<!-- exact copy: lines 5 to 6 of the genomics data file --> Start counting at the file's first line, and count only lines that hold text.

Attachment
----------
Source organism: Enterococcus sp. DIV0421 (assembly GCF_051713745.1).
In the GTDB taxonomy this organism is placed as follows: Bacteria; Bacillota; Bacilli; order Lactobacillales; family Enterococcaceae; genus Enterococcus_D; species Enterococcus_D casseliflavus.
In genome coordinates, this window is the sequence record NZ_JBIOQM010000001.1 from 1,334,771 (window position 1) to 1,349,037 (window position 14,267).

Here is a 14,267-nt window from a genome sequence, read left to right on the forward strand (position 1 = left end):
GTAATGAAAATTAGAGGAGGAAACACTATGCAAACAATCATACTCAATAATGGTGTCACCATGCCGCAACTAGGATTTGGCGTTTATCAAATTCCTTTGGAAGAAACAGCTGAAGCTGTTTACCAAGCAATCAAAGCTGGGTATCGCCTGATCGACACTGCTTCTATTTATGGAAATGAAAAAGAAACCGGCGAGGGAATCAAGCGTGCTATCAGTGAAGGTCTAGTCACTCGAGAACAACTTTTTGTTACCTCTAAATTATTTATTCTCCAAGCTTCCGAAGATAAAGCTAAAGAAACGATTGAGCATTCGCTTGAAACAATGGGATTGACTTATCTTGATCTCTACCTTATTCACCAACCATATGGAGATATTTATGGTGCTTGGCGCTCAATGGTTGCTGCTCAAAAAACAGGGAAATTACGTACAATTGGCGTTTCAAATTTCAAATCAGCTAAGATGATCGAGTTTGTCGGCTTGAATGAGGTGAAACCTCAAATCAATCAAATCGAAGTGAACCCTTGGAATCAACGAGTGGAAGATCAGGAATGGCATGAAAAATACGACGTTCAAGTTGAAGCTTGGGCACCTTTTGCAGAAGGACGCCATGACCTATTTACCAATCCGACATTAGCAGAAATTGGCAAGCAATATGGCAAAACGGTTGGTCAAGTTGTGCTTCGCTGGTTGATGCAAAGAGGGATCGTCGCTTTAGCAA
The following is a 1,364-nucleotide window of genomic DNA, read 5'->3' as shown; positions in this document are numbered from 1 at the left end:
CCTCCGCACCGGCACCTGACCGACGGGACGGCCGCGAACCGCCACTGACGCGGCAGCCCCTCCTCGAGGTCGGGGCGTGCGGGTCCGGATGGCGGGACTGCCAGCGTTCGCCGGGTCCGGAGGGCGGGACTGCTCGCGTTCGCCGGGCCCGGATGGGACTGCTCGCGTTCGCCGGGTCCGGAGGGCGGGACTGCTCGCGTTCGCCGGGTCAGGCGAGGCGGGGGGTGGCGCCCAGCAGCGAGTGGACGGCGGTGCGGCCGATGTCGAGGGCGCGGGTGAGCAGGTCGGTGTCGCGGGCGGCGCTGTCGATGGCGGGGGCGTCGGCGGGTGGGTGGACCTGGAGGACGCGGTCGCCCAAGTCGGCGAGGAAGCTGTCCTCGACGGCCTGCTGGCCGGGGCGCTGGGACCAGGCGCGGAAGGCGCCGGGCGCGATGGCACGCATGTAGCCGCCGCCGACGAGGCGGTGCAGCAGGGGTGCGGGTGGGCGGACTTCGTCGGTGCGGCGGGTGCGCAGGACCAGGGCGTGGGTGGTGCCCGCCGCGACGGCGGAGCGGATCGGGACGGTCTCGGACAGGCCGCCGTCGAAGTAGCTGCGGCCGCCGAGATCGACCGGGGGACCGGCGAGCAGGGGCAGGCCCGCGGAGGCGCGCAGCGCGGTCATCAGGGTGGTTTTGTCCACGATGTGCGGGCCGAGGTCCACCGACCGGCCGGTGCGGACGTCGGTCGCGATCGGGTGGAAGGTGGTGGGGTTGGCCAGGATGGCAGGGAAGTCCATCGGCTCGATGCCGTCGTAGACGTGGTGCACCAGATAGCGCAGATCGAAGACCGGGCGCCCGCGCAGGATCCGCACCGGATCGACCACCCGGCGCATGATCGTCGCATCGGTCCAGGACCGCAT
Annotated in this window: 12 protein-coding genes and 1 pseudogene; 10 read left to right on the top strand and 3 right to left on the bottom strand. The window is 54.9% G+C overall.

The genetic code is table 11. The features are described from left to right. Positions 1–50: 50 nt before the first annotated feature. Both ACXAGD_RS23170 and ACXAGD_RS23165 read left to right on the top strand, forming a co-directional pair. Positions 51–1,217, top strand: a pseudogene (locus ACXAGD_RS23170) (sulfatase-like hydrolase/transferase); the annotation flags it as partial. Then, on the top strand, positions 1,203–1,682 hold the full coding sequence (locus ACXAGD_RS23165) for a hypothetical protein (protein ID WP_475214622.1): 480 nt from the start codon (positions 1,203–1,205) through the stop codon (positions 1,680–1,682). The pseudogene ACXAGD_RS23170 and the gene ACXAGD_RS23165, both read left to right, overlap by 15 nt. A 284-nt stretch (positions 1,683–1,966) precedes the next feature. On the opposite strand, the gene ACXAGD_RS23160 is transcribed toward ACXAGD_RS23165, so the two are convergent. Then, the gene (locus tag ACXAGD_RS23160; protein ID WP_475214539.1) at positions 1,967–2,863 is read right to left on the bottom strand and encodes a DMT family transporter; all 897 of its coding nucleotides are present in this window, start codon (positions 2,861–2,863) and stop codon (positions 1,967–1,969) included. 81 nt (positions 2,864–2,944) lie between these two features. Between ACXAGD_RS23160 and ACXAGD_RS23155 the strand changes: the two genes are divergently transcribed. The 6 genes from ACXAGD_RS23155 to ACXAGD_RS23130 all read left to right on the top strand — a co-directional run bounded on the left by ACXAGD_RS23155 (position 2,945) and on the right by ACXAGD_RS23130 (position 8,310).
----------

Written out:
GTAATGAAAATTAGAGGAGGAAACACTATGCAAACAATCATACTCAATAATGGTGTCACCATGCCGCAACTAGGATTTGGCGTTTATCAAATTCCTTTGGAAGAAACAGCTGAAGCTGTTTACCAAGCAATCAAAGCTGGGTATCGCCTGATCGACACTGCTTCTATTTATGGAAATGAAAAAGAAACCGGCGAGGGAATCAAGCGTGCTATCAGTGAAGGTCTAGTCACTCGAGAACAACTTTTTGTTACCTCTAAATTATTTATTCTCCAAGCTTCCGAAGATAAAGCTAAAGAAACGATTGAGCATTCGCTTGAAACAATGGGATTGACTTATCTTGATCTCTACCTTATTCACCAACCATATGGAGATATTTATGGTGCTTGGCGCTCAATGGTTGCTGCTCAAAAAACAGGGAAATTACGTACAATTGGCGTTTCAAATTTCAAATCAGCTAAGATGATCGAGTTTGTCGGCTTGAATGAGGTGAAACCTCAAATCAATCAAATCGAAGTGAACCCTTGGAATCAACGAGTGGAAGATCAGGAATGGCATGAAAAATACGACGTTCAAGTTGAAGCTTGGGCACCTTTTGCAGAAGGACGCCATGACCTATTTACCAATCCGACATTAGCAGAAATTGGCAAGCAATATGGCAAAACGGTTGGTCAAGTTGTGCTTCGCTGGTTGATGCAAAGAGGGATCGTCGCTTTAGCAA
The following is a 1,364-nucleotide window of genomic DNA, read 5'->3' as shown; positions in this document are numbered from 1 at the left end: